So, now we know about the $15bn-plus 2010 pay package for Goldman Sachs partners and employees. The top rungs will get their many millions each, with lesser and lesser amounts going down the GS hierarchy. The mass of its more than 35,000 employees will, as usual, get much, much less than the top. In addition, the appreciation of Goldman's share prices likewise adds billions to employees who got stock options, which were likewise distributed very unequally throughout the firm. The unequal division of rewards within Goldman Sachs mirrors and mocks the far larger social divide it feeds.
While vast wealth flows for the tops of finance, austerity is the watchword across the United States. Every one of the 50 state governments and nearly all of the thousands of city and town governments are sharply reducing their citizens' economic wellbeing. Their debates concern the mix of raised taxes and reduced public payrolls and services to impose on a citizenry already reeling from the continuing economic crisis conditions: high unemployment, home foreclosures, job insecurities and benefit reductions.
US capitalism continues to dole out wealth for a few and austerity for the mass. Economic and social divisions helped bring on the crisis. Wage stagnation since the 1970s had enabled profits to boom, but it also provoked family debts and financial speculation that spiraled to the far side of sustainability. As the crisis deepened, rising unemployment turned wage stagnation into wage and job benefits declines. Home-ownership for millions deteriorated into a mass of empty homes confronting stunned ex-homeowners. Economic and social divisions deepened and hardened.
Now, in the next act of an accumulating social tragedy, the governments' responses – austerity – drive yet another degree of separation between the 10 % at the top of the nation's corporate pyramid, and of its income and wealth distributions, and everyone else.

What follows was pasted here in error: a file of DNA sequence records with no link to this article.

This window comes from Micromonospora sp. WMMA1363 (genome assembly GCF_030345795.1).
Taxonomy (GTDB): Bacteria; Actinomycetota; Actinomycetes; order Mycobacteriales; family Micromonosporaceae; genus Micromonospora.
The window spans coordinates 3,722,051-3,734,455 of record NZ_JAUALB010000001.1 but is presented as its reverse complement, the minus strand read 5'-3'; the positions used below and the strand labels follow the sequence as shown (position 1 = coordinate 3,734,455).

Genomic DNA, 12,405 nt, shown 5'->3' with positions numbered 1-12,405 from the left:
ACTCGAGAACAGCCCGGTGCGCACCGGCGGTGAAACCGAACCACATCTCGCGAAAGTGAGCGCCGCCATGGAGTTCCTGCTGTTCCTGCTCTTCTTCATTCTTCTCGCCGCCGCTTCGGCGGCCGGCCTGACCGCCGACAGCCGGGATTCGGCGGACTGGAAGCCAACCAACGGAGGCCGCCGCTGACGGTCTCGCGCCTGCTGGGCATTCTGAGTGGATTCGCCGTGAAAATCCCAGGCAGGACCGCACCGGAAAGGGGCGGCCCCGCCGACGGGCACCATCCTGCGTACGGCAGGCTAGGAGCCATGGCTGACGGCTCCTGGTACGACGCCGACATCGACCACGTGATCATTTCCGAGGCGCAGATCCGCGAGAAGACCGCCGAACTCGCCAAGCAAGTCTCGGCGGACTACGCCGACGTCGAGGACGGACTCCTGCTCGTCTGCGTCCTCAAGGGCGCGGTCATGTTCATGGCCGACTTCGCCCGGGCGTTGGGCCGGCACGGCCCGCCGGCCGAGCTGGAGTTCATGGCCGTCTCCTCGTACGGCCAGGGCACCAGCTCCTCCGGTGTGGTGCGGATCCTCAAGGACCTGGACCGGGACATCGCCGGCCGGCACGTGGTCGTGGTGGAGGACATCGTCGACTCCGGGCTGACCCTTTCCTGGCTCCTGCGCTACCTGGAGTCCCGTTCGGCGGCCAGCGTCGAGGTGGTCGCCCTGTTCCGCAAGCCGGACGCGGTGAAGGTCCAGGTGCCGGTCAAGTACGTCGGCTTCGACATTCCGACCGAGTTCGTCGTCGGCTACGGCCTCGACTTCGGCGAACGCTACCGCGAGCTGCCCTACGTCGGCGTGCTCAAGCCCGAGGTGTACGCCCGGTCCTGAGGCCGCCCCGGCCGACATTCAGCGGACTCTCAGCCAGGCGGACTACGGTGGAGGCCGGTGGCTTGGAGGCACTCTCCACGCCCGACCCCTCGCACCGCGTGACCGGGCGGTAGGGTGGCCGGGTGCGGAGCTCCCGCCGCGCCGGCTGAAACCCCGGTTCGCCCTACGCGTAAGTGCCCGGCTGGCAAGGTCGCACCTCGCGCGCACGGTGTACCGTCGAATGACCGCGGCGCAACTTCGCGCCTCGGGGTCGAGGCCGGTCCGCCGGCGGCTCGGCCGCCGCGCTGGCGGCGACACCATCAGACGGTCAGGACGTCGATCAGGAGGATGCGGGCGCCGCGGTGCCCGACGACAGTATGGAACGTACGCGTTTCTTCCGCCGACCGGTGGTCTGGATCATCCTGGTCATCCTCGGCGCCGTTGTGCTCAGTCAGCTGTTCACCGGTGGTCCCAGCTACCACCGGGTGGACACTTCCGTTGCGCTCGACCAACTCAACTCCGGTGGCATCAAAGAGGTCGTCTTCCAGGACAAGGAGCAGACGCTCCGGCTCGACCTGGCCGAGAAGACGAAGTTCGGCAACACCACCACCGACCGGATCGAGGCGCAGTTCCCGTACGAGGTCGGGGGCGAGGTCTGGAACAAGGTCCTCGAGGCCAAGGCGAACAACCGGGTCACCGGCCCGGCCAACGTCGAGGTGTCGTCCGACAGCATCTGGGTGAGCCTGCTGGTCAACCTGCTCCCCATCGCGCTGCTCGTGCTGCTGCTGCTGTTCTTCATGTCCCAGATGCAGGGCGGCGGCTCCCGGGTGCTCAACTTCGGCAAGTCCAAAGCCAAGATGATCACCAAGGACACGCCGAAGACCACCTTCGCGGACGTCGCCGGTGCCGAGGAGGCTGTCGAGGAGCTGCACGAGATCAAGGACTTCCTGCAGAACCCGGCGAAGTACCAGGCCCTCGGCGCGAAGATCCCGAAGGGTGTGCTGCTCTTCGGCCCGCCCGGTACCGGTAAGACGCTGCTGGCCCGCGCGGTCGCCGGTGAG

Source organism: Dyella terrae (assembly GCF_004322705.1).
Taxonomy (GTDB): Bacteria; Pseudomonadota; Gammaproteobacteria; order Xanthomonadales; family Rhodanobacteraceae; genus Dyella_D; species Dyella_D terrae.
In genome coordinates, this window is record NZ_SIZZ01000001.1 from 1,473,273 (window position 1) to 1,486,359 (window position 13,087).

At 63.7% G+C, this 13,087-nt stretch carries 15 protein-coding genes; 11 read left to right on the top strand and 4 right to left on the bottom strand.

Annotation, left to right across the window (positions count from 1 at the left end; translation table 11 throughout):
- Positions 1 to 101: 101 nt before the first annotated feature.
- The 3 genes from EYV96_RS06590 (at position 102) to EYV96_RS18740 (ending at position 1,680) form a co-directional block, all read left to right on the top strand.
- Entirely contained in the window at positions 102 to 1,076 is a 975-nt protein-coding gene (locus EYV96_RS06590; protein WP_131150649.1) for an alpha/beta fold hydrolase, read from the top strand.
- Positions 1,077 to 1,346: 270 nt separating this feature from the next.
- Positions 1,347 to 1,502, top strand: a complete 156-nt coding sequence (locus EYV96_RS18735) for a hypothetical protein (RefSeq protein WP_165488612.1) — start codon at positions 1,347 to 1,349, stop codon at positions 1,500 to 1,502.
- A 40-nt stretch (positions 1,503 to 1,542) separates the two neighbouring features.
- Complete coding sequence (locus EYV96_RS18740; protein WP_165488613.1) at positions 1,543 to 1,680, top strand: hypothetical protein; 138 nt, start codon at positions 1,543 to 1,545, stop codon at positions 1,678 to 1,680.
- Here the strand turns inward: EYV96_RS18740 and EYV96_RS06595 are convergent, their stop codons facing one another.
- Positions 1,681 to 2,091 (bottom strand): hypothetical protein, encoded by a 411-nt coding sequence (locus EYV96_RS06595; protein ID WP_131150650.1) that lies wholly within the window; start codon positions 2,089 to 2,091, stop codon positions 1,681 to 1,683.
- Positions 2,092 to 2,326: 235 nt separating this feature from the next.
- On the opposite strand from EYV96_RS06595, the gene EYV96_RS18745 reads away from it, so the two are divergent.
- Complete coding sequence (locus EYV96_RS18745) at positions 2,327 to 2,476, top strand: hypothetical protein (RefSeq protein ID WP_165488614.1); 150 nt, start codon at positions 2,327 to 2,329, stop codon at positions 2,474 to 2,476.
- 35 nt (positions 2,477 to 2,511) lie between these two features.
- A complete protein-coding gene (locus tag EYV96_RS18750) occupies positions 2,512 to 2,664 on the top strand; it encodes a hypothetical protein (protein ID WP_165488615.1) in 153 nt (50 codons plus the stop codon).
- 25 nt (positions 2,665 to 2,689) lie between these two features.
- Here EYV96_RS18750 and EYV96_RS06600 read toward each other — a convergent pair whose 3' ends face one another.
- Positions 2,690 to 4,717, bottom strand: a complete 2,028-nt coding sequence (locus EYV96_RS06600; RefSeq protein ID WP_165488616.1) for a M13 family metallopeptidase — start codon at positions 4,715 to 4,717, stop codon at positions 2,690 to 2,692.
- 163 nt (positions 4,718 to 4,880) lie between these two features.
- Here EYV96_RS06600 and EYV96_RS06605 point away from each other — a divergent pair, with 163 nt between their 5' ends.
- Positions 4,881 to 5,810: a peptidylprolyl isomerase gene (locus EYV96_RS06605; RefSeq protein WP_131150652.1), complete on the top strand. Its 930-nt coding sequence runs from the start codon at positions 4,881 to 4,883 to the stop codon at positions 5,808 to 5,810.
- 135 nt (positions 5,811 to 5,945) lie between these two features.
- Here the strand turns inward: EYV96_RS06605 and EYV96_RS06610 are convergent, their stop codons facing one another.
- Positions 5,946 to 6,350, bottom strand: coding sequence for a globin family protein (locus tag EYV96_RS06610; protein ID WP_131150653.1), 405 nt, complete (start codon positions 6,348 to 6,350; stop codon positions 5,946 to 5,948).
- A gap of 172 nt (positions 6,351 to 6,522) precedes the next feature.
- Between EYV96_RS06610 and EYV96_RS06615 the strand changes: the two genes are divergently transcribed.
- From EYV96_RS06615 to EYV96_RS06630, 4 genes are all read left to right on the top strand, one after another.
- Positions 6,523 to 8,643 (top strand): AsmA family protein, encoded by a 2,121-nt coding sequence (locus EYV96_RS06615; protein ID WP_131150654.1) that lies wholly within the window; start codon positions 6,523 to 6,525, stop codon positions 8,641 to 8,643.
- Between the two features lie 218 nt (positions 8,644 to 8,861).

Just like speculation in credit default swaps and "jumbo" mortgages for people without jumbo incomes, deepening economic divisions will prove unsustainable. Clearly, Goldman Sachs, JP Morgan Chase, and the other financial giants either do not see or do not care about that deepening. In any case, they take no responsibility for producing or preventing or offsetting it.
Meanwhile, deprived of all but a few, weak organisations to articulate a clear, critical analysis of what is happening, the mass of US citizens watch, demoralised, and fume. Millions of former supporters turn away from a president as his promises of "hope and change" fade from memory or become objects of bitter humour. The space is cleared for the Tea Party movement to displace anger over deepening economic divisions as epitomised in big banks' pay packages onto politicians in general and Democrats in particular. Offering only another variant of austerity, the Republicans guarantee that they, too, take no responsibility to change the basic direction of this society's trajectory. Economic and social divisions will keep deepening.
The new governor of California announced last week that he proposed to cut about $1.5bn from the largest and arguably the best state system of higher education in the country. Such a cut will further damage the quantity and quality of the skilled and hi-tech workforce on which the nation's economic future depends. Governor Brown also proposed over $1bn in cuts to the Medicare program providing healthcare to hundreds of thousands of California's poorest residents.
Meanwhile, Goldman Sachs pays out $15bn, alongside the other big banks' comparable payouts. More than yet another glaring contribution to social division, these contrasts represent stages on the path to self-destructive social implosion.